The Dinka people of Southern Sudan that inhabit the Swamplands of the Bahr el Ghazal region of the Nile Basin, Jonglei and parts of Southern Kordujan and upper Nile regions have a very unique and interesting marriage culture. Their women are famously beautiful and highly valued.
Marriage is seen as the merging of two families which broadens and strengthens the community. The women often marry from the community. Since it’s seen as families coming together and not just coming together of the man and wife, the parents must be in agreement.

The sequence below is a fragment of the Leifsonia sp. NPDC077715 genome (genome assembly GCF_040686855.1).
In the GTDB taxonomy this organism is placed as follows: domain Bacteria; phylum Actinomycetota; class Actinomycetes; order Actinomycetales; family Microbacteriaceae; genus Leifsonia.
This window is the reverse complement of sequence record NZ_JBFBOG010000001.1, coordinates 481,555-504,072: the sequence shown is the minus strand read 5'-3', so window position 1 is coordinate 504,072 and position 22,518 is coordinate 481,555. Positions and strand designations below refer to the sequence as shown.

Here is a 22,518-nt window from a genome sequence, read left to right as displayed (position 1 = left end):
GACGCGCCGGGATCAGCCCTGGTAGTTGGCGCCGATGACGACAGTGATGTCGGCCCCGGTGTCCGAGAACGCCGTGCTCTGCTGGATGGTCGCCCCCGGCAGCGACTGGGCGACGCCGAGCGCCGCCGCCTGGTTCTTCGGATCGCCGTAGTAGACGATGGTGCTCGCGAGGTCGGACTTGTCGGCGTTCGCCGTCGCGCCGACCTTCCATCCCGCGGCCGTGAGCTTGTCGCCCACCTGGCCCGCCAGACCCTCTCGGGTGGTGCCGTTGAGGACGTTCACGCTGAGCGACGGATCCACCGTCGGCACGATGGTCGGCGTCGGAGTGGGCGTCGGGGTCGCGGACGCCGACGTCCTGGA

The dowry ranges from 50-500 cows. After the marriage the wife will not do anything for four years this includes the cooking, cleaning or any other domestic work. This period is called the Anyuuc which translates to generous welcoming. She uses this time to relax and learn the husband’s home values.
The sisters of the groom perform the domestic chores in the house and take care of the wife.
After the four years elapses, the man throws a very big party called the Thaat. It’s the festival that initiated the wife into cooking. 3 goats and 5 cows are slaughtered.
If the husband misbehaves during this four years, the woman is allowed to leave without repaying the dowry.
Marriage solidifies lifelong merging of two families that is why divorce is a rare occurrence.